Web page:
Flying towards a more accessible airport experience

It’s an exciting time for innovation in air mobility and aviation. Over the past year Connected Places Catapult has been hard at work identifying challenges and opportunities for the sector, particularly around sustainability, and each has its own way of unlocking the potential for UK business growth.

One highlight has been the recent focus of our Future of Air Mobility Accelerator which is targeted at companies providing innovative solutions in data driven aviation, smart airports and advanced air mobility.

However, one challenge stood out to the Connected Places Catapult team and our sector stakeholders: how to optimise the experience of all airport users. We wanted to explore how stakeholders across the ecosystem can collaborate to make airports – and by implication, aviation – more accessible.

The challenge of accessibility deserved a deep dive. We wanted to understand accessibility of the current air travel experience, from the perspective of the traveller. We also looked at the challenges faced in terms of delivering accessible air travel at UK airports, from the perspectives of airports, airlines, contracted assistance service providers and organisations developing interventions for accessible travel.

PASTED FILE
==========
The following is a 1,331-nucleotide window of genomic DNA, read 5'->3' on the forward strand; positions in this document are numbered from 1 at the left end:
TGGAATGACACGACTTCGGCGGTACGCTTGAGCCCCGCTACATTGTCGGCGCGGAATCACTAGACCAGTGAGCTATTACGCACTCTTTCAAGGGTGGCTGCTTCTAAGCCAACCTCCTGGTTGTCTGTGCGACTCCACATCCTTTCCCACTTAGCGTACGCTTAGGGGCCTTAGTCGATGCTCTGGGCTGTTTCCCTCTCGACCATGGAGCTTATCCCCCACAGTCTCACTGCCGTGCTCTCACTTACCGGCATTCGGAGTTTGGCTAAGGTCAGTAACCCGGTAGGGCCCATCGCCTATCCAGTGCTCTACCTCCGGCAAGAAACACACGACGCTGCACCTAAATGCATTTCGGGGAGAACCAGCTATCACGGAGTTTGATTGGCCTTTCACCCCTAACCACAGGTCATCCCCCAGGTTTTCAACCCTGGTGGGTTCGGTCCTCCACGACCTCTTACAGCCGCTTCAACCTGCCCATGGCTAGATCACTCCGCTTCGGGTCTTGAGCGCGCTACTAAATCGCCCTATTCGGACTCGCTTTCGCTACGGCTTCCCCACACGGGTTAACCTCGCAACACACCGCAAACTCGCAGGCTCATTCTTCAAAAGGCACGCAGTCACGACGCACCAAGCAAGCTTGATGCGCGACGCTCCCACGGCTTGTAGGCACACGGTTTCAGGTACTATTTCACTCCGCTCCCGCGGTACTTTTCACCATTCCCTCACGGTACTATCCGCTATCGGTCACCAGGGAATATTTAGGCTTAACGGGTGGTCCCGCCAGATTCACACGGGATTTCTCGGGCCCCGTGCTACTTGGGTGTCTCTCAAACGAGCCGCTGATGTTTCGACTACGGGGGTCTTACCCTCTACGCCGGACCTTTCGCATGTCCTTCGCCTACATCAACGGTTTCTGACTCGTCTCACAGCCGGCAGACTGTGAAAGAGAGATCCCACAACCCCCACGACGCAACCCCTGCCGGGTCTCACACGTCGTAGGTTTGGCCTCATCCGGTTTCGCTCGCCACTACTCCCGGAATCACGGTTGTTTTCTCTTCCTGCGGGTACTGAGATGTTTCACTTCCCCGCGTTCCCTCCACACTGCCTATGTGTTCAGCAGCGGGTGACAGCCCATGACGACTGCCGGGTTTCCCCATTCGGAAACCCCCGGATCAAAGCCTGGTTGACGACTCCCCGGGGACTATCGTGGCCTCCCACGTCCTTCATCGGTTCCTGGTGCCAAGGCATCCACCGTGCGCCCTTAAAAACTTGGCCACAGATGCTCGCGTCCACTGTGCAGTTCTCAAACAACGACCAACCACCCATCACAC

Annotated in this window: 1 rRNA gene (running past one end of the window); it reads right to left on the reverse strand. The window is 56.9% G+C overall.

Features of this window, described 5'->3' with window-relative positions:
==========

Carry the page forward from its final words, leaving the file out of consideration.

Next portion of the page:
We then set about identifying actions which support more accessible air travel, before finally considering the enablers and barriers to both innovating and adopting new accessibility concepts.

Connected Places Catapult has spoken to the travelling public, disability travel advocates, airlines, airports, and SMEs (small to medium sized enterprises) developing interventions via interviews, including two airport site visits and a stakeholder workshop. While we know we are only scratching the surface of this multi-layered, complex, but pressing issue, we needed to gather a set of opportunity areas upon which to focus further research and trials.

And what better way to learn more than through a living lab methodology?

A living lab could play host to technologies, systems and processes designed to enhance passenger experience and freight management. It could boost productivity and accelerate the decarbonisation of ground and air operations, including the electrification of flight, the use of hydrogen, automation, data analytics and multi-modal, connected surface-level access. This is why Connected Places Catapult and Glasgow Airport were so excited to announce the UK’s first Connected Airport Living Lab in February this year.

The UK Civil Aviation Authority, airlines, UK airports and Catapult value the importance of providing an accessible experience for all those travelling through the airport. The living lab provides an exciting opportunity for stakeholders to review concept demonstrators of accessibility provision and to provide feedback on the value of these. Later this year we look forward to testing the new applications and interventions which will both enhance and provide a more inclusive air travel experience.

Accessibility: a fundamental right